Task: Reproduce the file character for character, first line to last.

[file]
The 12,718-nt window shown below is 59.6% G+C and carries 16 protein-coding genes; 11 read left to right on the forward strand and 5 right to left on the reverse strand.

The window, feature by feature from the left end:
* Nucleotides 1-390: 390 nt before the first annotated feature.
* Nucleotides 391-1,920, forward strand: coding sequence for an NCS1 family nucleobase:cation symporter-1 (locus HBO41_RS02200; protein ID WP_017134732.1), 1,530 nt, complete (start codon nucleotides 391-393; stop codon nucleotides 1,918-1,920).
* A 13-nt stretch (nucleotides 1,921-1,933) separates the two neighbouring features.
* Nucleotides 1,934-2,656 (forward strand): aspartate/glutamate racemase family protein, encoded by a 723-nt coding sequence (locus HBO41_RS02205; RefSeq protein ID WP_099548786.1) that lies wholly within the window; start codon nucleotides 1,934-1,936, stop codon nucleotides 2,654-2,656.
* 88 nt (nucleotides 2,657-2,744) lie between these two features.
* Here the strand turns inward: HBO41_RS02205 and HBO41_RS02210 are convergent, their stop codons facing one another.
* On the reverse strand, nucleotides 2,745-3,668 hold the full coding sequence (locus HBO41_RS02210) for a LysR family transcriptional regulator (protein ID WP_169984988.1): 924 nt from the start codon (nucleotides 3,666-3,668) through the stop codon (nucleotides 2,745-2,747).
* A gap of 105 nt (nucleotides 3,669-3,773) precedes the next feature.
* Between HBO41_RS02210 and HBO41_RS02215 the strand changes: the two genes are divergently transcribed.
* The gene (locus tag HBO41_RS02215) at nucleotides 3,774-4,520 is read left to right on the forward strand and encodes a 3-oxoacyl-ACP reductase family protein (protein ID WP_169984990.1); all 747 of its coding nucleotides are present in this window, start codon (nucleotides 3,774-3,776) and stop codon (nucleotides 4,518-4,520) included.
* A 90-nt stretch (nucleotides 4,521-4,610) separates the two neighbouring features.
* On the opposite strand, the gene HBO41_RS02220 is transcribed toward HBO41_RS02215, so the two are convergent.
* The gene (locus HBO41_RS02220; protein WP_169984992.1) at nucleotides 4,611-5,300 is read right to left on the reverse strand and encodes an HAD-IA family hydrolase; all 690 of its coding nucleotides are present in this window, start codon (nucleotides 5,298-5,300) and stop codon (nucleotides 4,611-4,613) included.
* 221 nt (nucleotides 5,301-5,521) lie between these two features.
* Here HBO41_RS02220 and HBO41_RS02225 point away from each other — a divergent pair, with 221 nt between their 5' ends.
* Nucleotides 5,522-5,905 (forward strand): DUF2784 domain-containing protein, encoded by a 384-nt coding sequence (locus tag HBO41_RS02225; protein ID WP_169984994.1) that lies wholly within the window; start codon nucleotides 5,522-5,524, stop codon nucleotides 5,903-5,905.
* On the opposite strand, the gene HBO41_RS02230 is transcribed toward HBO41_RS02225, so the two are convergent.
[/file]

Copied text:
The 12,718-nt window shown below is 59.6% G+C and carries 16 protein-coding genes; 11 read left to right on the forward strand and 5 right to left on the reverse strand.

The window, feature by feature from the left end:
* Nucleotides 1-390: 390 nt before the first annotated feature.
* Nucleotides 391-1,920, forward strand: coding sequence for an NCS1 family nucleobase:cation symporter-1 (locus HBO41_RS02200; protein ID WP_017134732.1), 1,530 nt, complete (start codon nucleotides 391-393; stop codon nucleotides 1,918-1,920).
* A 13-nt stretch (nucleotides 1,921-1,933) separates the two neighbouring features.
* Nucleotides 1,934-2,656 (forward strand): aspartate/glutamate racemase family protein, encoded by a 723-nt coding sequence (locus HBO41_RS02205; RefSeq protein ID WP_099548786.1) that lies wholly within the window; start codon nucleotides 1,934-1,936, stop codon nucleotides 2,654-2,656.
* 88 nt (nucleotides 2,657-2,744) lie between these two features.
* Here the strand turns inward: HBO41_RS02205 and HBO41_RS02210 are convergent, their stop codons facing one another.
* On the reverse strand, nucleotides 2,745-3,668 hold the full coding sequence (locus HBO41_RS02210) for a LysR family transcriptional regulator (protein ID WP_169984988.1): 924 nt from the start codon (nucleotides 3,666-3,668) through the stop codon (nucleotides 2,745-2,747).
* A gap of 105 nt (nucleotides 3,669-3,773) precedes the next feature.
* Between HBO41_RS02210 and HBO41_RS02215 the strand changes: the two genes are divergently transcribed.
* The gene (locus tag HBO41_RS02215) at nucleotides 3,774-4,520 is read left to right on the forward strand and encodes a 3-oxoacyl-ACP reductase family protein (protein ID WP_169984990.1); all 747 of its coding nucleotides are present in this window, start codon (nucleotides 3,774-3,776) and stop codon (nucleotides 4,518-4,520) included.
* A 90-nt stretch (nucleotides 4,521-4,610) separates the two neighbouring features.
* On the opposite strand, the gene HBO41_RS02220 is transcribed toward HBO41_RS02215, so the two are convergent.
* The gene (locus HBO41_RS02220; protein WP_169984992.1) at nucleotides 4,611-5,300 is read right to left on the reverse strand and encodes an HAD-IA family hydrolase; all 690 of its coding nucleotides are present in this window, start codon (nucleotides 5,298-5,300) and stop codon (nucleotides 4,611-4,613) included.
* 221 nt (nucleotides 5,301-5,521) lie between these two features.
* Here HBO41_RS02220 and HBO41_RS02225 point away from each other — a divergent pair, with 221 nt between their 5' ends.
* Nucleotides 5,522-5,905 (forward strand): DUF2784 domain-containing protein, encoded by a 384-nt coding sequence (locus tag HBO41_RS02225; protein ID WP_169984994.1) that lies wholly within the window; start codon nucleotides 5,522-5,524, stop codon nucleotides 5,903-5,905.
* On the opposite strand, the gene HBO41_RS02230 is transcribed toward HBO41_RS02225, so the two are convergent.